Don’s surgery is done, and he is in recovery right now.

He and Heather arrived at UW Hospital at 6:45am. After checking into surgery section, they wheeled him into the surgery facility at 8:30am. He was clowning and joking with the nurses. This is a really interesting different side of Don that shows up when he’s in the hospital.

At 9am we (Heather, Marianne – Don’s mother in law, Art Kopicky & me) were told the laproscopic surgery had begun. At 10:30am the surgeon, Dr. Andrew Wright, came out to report that it was completed. Two major items:

1. They equipped Don with an ileostomy bag, thus cutting off any further drainage from the colon into the liver. This should allow the infection in the liver to clear up, and give the medical teams a better chance of getting at the tumor directly some time, and for doing a colon resection that would eliminate the need for the ileostomy bag. Assuming the abscess in the liver stops draining when there is no colon material passing through and the infection is stopped, they might also remove the liver tube and bag. The liver tube is what has caused untold pain and discomfort to Don over the past months. Dr. Wright explained that normally, there is one point where the liver actually touches a section of the colon. It is at this junction where the tumor grew, attached itself to the colon, broke through the colon, and induced the drainage from the colon into the liver, thus creating the abscess in the liver that was initially thought to be an amoebic abscess back in September 2006. With no further drainage into the liver, we hope that the abscess will “dry up” and the liver tube can be removed.

2. They did not see any other tumors in probing around the liver, which is great news. The actual liver tumor is covered by a layer of fat (I forget the medical term), and a photo comparison of the left and right sides of the liver shows clearly that right side is disturbed by the presence of the tumor, and the left side is quite clear.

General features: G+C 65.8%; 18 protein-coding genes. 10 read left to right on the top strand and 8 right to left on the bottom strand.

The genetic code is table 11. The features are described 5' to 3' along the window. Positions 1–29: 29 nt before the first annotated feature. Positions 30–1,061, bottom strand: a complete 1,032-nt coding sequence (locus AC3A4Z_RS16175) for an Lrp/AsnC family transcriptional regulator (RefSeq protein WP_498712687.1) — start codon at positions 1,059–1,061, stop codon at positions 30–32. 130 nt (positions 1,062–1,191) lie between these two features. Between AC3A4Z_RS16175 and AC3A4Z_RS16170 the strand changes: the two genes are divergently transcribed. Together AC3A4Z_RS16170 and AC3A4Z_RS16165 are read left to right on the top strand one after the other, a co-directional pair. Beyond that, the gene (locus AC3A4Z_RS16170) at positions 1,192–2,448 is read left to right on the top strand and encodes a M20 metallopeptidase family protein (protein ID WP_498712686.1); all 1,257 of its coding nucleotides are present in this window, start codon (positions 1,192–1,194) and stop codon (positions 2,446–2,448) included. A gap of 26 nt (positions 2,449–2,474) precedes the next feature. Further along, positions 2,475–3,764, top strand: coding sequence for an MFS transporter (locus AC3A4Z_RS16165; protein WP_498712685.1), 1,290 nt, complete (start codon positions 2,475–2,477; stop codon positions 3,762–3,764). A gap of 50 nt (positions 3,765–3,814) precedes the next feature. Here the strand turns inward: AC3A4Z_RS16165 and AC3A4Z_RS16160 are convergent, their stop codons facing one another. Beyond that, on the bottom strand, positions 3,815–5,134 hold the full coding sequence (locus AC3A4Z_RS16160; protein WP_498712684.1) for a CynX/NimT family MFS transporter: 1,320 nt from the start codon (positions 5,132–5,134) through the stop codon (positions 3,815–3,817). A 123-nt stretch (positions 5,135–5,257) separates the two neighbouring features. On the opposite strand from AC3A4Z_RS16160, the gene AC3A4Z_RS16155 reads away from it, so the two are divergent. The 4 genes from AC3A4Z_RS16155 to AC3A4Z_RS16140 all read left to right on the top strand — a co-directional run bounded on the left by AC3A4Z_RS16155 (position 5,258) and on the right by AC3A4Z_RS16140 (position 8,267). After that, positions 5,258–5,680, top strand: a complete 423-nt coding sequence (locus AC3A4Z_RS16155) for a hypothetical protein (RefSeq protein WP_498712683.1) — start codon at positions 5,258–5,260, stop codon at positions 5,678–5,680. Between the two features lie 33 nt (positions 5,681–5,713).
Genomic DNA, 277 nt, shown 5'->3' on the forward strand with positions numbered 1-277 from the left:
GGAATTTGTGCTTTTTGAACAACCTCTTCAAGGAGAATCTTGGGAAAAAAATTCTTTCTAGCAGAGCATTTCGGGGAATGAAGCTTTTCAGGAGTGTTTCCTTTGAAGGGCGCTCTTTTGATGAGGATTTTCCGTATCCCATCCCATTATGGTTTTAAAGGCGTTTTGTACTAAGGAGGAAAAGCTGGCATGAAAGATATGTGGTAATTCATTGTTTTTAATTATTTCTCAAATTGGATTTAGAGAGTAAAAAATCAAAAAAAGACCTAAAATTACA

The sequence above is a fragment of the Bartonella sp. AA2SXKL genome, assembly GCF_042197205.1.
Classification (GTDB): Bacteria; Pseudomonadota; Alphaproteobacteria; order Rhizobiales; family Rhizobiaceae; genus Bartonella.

Next steps? Don will probably resume chemo treatments next week to continue to kill the cancer cells and shrink the tumors in lung and liver. At some point when the bacterial infection from the colon drainage into the liver is all cleared up, the doctors will decide on (a) removing the liver tube, (b) colon resection, (c) going in to actually cut away as much of the tumor as possible. Right now we cannot predict what the exact next steps will be.

Today’s surgery was a very necessary first step in the whole treatment process to address the continual bacterial infection that has been present in the liver since last September. We’re all very, very grateful this turned out well, and that they saw no other tumors. Hopefully Don will start feeling better as a result, even though he now carries a second bag. It’s hard to imagine living with a pretty vicious infection in his liver for all this time.

They expect to keep Don at UW for tonight and tomorrow nights. There is an outside chance, if he feels really well, that they would release him tomorrow afternoon. Then recovery at home, and gathering strength for the next chemo treatment.

Thank you for your prayers. I know they are a great source of strength for Don and Heather and boys.

Skip, for Don & Heather

««Previous - Next»»


2 Comments so far

  1. ThomasWMcKee on June 13, 2007 4:45 pm

    Praying for you. Just discovered yesterday this site and what you have been going through. I can’t emagine. Your writing was so inspirational and a challenge to us. Thanks for your faithfulness.
    Tom and Susie McKee

  2. paul goeller on June 13, 2007 5:05 pm

    Don, just “coincidentally” i have praying and fasting today–i do this with a special focus on North Korea…but today there has been a dear brother and his family in Seattle in this prayer time…i am thankful for the good news so far… we continue to uphold you guys…and i’m treasuring the time you and i shared together when i was in the Emerald City a week ago…love you, Bro! under the Mercy of Christ, paul

You must be a registered user and logged in to post a comment.